Wed, 18 May 2022

The rising Covid-19 wave in India has affected the country's healthcare system with a large number of doctors and health workers testing positive for the coronavirus disease.

Manju Kumari, 49, an accredited social health activist (ASHA) worker, is a foot soldier among India's million-strong frontline healthcare workers that survey populations to find suspected Covid cases, and monitor patients' oxygen and temperature levels daily.

"I have tested positive and will not be able to carry out my duties. I will have to recover," Kumari told RFI, pointing out that many of the 6,500 ASHA workers in New Delhi were affected.

Though various studies have found that a third dose of vaccine can provide enhanced protection against hospitalisation from infection by the Omicron variant, many health staff will not be able to take the booster shots immediately due to recent infections.

Staff crunch

With the Omicron-driven Covid surge, many doctors and healthcare workers have contracted the disease, a majority of them for the second time. Infection has been particularly high in the metropolitan cities.

India has seen an exponential rise in coronavirus cases over the past week. From fewer than 10,000 daily cases a fortnight ago, the country is witnessing an alarming spread of the virus, recording more than 200,000 cases daily.

Daily infections rose sharply on Thursday with 317,532 cases registered in the last 24 hours, which pushed the caseload to over 38 million, according to health ministry data.

About 70 percent of the eligible population has received two primary vaccines doses and a booster campaign for health workers and at-risk population is underway.

At the global level, India is the second worst-hit country after the US. In the capital, nearly 800 doctors as well as nurses and paramedics from the six major hospitals in Delhi are ill with Covid.

Though most of them have mild symptoms and are in home isolation, the workforce has been depleted, resulting in hospitals having to curtail routine clinics and surgeries.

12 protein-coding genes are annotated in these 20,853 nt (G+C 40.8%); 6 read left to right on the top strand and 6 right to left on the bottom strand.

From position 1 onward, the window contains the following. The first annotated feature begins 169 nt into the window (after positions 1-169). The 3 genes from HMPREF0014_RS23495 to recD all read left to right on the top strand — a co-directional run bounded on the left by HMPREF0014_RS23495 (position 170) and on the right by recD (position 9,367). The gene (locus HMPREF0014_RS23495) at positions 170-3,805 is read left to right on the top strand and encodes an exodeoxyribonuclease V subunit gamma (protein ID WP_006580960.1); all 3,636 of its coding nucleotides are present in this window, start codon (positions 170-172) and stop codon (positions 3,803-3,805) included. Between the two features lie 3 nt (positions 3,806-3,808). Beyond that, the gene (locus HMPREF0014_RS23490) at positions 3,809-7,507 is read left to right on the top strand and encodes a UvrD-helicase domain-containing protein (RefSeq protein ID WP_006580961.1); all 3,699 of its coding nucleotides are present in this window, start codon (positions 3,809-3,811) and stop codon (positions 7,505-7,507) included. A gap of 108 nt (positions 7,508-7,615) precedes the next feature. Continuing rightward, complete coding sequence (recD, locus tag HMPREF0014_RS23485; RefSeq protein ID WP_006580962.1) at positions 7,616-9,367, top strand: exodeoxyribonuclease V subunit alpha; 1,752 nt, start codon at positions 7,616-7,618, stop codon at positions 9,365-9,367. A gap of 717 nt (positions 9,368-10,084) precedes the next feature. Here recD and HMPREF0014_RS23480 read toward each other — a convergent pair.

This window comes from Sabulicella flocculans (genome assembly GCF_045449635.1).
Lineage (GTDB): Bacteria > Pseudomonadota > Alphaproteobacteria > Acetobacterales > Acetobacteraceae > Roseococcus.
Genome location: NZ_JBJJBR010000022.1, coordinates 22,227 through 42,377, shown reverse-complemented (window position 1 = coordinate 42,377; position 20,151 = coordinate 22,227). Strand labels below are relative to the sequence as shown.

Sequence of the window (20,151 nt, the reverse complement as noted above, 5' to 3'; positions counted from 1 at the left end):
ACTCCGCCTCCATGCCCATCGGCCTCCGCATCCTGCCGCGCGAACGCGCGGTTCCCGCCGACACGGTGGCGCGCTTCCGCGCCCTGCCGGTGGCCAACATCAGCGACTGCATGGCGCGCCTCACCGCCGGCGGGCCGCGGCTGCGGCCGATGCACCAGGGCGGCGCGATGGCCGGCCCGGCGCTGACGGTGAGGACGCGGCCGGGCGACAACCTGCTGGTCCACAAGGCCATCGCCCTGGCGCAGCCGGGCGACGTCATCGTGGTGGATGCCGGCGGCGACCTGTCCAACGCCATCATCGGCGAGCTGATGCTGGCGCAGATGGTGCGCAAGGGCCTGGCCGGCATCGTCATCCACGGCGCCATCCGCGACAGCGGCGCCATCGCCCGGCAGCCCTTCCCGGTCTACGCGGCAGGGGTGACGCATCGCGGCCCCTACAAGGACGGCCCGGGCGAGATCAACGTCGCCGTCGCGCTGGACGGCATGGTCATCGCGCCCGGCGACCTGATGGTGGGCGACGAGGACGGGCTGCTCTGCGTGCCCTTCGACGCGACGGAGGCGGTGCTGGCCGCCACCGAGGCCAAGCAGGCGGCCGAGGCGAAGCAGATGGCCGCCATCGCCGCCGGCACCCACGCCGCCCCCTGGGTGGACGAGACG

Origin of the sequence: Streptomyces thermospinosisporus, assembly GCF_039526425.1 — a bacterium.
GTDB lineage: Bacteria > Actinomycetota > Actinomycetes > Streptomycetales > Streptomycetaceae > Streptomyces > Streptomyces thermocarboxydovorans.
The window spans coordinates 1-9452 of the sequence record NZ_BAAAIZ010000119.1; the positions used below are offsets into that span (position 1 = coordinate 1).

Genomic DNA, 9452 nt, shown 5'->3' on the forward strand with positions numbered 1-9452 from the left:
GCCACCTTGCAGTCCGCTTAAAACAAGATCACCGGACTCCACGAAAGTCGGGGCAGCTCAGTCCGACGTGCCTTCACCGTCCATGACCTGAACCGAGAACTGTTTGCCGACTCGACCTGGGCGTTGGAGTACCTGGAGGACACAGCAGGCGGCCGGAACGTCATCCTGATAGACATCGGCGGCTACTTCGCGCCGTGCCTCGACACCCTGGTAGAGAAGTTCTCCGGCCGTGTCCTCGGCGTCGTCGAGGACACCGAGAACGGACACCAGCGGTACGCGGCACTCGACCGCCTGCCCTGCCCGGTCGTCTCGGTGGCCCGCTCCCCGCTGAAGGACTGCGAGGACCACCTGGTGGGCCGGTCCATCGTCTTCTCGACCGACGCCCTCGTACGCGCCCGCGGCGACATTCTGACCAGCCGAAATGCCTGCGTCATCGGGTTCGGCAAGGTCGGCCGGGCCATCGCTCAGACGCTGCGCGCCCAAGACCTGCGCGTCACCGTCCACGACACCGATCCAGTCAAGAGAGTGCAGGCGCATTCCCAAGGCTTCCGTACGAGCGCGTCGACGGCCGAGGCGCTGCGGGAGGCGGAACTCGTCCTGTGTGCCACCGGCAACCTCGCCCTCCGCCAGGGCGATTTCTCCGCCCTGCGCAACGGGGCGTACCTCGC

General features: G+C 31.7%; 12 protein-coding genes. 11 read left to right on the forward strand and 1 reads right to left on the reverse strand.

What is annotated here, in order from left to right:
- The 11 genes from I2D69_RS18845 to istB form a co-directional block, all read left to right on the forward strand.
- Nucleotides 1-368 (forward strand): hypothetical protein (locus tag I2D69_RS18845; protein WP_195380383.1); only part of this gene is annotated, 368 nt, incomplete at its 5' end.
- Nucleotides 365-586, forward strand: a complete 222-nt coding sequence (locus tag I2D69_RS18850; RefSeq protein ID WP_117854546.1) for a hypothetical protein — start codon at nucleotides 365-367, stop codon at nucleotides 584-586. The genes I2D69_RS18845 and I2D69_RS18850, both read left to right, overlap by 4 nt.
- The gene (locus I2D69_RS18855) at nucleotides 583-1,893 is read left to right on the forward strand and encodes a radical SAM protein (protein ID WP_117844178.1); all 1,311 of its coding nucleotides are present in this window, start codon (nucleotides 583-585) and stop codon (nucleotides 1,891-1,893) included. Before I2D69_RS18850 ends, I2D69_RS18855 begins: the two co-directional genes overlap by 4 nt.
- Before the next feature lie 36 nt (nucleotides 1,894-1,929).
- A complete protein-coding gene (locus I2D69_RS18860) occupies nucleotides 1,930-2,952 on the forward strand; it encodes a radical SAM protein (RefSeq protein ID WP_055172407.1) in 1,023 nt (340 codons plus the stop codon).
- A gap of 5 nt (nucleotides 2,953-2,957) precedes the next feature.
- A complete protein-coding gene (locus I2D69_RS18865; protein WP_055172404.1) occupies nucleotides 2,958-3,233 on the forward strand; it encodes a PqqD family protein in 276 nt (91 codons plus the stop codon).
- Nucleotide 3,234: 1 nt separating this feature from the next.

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Hospitals in Mumbai are also faced with a shortage of staff as several doctors, nurses and other healthcare workers across public and private facilities have been infected with the coronavirus.

This includes major hospitals like King Edward Memorial, Lokmanya Tilak Medical Hospital and St George's Hospital that are reporting a staff shortage of anywhere between 5 to 30 percent.

The Maharashtra Association of Resident Doctors on Sunday reported that more than 300 resident doctors have tested positive for Covid in the state so far.

Though the country's healthcare system has been prepped up before the current wave, it was already short-staffed in health care.

India has about 17 active health workers that includes doctors, nurses and midwives per 10,000 people, according to the Indian Institute of Public Health and the World Health Organization (WHO).

That number is far below the WHO's threshold of 44.5 trained health workers per 10,000.

City hospitals affected

Since the pandemic hit India in March 2000, 1,492 doctors have died with 270 doctors alone succumbing in the second wave of the coronavirus disease in April-May last year.

"Yes, it is a matter of concern and we are addressing this problem using all available resources," the Indian Medical Association national president J A Jayalal told RFI.

In south India, the healthcare system has also been hit hard. Major government Covid hospitals in capital Chennai are witnessing clusters among their medical staff.

The Tamil Nadu government has issued new guidelines for triage and treatment of Covid patients. This is to prevent patients who could be treated under home isolation from reaching major health care facilities, and save hospital resources to treat serious cases.

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Hospital authorities say that healthcare workers have been testing positive routinely, but they began seeing a higher number of infections starting the last week of December.

"Frontline workers are bound to have more infections as we are in a middle of a wave driven by a highly transmissible variant," Dr Shashank Joshi, a member of the Covid-19 task force, told reporters last week.

"It is important for hospitals to wait for a negative RT-PCR test before calling the doctors back on duty."

Though hospitals have scaled up capacity to accommodate the increasing number of Covid patients and are recruiting more healthcare staff, doctors, nursing staff and other frontline workers are increasingly staying away from work for at least a fortnight after contracting the virus.

Originally published on RFI

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